Jinq has some preliminary basic support for issuing queries using jOOQ.
To use Jinq with your jOOQ code, you should either
Jinq's jOOQ API is designed to provide support for functional-style database queries to jOOQ. It's philosophy is to provide an API that feels similar to jOOQ. This is different from the Jinq's JPA API, which is designed to feel like the Java 8's Stream API or other functional APIs for working with lists of data.
To use Jinq's jOOQ API, you first need to create a jOOQ connection to your database. You can then wrap this connection with a JinqJooqContext object. This object allows you to use Jinq queries with jOOQ.
// Create a JDBC connection to a database Connection con = DriverManager.getConnection( ... /* database connection information */ ); // Use jOOQ to talk to the JDBC connection DSLContext context = DSL.using(con, ... /* the SQLDialect of your database */); // Use Jinq to talk to the jOOQ connection JinqJooqContext jinq = JinqJooqContext.using(context, Schema.SCHEMA /* Your generated schema class */ );
The constructor for JinqJooqContext requires a reference to the schema of your database. jOOQ generates a class containing this schema for your database when you ran the jOOQ code generator to set-up jOOQ. If your generated code was placed in the package com.example.test.generated then you should find a class in that package inheriting from the SchemaImpl class that contains the schema information for your database. This class has a static final variable in it which holds a singleton instance of the schema.
Once you've created a JinqJooqContext object, you can then use this context to write functional style queries for jOOQ.
Jinq currently only supports SELECT..FROM..WHERE queries. A simple query has this form:
List<CityRecord> results = jinq.from(CITY) .where( c -> c.getPopulation() > 1000 ) .selectAll() .toList();
Unlike a normal SQL SELECT..FROM..WHERE query, Jinq uses a different ordering for its statements. In Jinq, from() comes first, then where(), and then select(). In the from(), you list the table that you want to query. In the where(), you supply a function that filters the rows of that table. For its input parameter, this function takes the table record that corresponds to the table you are querying. These table records are normally automatically generated by the jOOQ code generator. If your generated code was placed in the package com.example.test.generated, then the table records can be found in com.example.test.generated.tables.records. Finally, selectAll() will simply return all the resulting records as a stream, and toList() will convert that stream to a list of table records.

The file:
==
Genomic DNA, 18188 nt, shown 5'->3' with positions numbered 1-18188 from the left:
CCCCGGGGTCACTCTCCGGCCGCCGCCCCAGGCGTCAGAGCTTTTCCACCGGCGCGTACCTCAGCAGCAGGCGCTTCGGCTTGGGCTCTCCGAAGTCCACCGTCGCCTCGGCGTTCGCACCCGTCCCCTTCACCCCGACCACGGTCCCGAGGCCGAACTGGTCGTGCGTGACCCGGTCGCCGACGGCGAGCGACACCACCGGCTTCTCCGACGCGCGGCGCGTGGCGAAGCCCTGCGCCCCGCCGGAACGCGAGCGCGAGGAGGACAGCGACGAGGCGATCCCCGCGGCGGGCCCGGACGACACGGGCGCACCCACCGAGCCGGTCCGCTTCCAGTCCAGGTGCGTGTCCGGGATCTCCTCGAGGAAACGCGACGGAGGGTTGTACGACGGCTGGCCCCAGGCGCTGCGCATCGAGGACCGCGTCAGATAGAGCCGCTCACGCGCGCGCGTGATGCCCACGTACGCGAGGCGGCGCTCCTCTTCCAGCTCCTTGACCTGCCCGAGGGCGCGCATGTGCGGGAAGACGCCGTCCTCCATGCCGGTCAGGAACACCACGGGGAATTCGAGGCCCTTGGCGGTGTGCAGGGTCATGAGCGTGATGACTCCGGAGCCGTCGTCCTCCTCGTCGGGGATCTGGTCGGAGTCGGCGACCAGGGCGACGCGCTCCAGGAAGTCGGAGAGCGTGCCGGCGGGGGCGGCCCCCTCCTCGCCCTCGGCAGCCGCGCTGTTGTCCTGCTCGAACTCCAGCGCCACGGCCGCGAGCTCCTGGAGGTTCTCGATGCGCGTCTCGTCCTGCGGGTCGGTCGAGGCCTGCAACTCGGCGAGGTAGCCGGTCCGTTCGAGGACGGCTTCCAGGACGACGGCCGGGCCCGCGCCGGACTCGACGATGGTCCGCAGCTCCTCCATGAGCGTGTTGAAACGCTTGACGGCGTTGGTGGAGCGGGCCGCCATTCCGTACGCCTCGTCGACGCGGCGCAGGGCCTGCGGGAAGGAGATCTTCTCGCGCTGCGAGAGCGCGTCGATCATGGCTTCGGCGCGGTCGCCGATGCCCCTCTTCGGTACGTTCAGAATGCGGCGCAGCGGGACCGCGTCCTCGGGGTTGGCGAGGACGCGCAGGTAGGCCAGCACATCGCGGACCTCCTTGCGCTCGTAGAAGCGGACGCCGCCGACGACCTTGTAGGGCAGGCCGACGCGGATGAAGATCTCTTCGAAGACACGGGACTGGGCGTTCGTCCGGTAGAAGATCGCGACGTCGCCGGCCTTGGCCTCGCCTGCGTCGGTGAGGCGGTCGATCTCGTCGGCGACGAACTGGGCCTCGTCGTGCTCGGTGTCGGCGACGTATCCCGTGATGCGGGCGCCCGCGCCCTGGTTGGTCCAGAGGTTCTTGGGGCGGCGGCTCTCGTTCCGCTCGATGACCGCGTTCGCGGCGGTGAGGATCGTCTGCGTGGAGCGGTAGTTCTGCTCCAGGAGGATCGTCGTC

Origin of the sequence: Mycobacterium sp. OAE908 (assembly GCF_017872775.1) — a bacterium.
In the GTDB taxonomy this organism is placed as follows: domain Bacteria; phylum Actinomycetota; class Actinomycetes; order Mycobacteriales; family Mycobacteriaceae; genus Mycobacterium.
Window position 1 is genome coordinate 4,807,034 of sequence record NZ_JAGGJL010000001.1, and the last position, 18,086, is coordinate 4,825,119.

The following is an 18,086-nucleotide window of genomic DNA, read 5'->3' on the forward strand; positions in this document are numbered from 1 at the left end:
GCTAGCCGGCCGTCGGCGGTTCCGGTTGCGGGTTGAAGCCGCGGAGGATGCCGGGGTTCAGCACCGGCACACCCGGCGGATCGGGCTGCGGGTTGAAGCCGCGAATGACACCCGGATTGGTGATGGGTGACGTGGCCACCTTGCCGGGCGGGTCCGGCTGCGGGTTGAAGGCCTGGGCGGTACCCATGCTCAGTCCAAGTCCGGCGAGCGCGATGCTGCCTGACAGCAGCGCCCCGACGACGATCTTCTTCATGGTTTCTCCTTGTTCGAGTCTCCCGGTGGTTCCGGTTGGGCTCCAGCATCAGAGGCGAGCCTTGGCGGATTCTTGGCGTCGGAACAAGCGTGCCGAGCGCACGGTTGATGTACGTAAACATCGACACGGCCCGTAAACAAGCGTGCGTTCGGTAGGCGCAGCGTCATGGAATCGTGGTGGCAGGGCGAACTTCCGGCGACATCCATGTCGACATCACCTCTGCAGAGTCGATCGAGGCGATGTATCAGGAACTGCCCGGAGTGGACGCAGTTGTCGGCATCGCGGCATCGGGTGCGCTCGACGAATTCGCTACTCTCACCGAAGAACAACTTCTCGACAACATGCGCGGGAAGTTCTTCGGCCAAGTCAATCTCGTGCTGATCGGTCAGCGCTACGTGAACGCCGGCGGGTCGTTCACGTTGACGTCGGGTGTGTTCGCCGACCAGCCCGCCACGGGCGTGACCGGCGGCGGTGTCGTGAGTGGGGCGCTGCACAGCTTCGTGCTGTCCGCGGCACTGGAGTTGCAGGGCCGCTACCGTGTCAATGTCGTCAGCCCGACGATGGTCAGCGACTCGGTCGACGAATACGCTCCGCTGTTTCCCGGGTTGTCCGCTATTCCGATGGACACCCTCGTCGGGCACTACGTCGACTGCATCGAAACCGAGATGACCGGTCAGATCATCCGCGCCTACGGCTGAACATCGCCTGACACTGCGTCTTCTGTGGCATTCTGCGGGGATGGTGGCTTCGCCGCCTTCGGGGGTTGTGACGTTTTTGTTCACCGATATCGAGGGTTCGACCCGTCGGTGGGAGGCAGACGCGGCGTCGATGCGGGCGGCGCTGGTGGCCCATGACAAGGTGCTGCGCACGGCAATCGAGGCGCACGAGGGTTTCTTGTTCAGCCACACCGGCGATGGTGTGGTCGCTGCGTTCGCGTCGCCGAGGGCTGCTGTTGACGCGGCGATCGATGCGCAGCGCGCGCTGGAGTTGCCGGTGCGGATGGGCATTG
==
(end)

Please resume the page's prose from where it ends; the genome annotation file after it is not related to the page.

Instead of using selectAll(), you can use the select() method to tell Jinq to record only some fields of the table:
List<String> results = jinq.from(CITY) .where( c -> c.getPopulation() > 1000 ) .select( c -> c.getName() ) .toList();
In the above code, only the name of the city is returned. Since the names of the cities are Strings, the result of running the query is a list of Strings.
You can also include more than one table in the from() method, creating a query that joins the two tables:
List<Pair<String, RestaurantRecord> results = jinq.from(CITY, RESTAURANT) .where((c, r) -> c.getCityid() == r.getCityid() && s.getPopulation() > 1000 ) .select((c, r) -> new Pair<>(c.getName(), r)) .toList();
If you are querying more than one table, then the where() and select() methods will take the corresponding table records as parameters. The above query looks at restaurants in cities. The query joins the CITY and RESTAURANT tables, so the where() method requires a function that takes two parameters: a CityRecord and RestaurantRecord.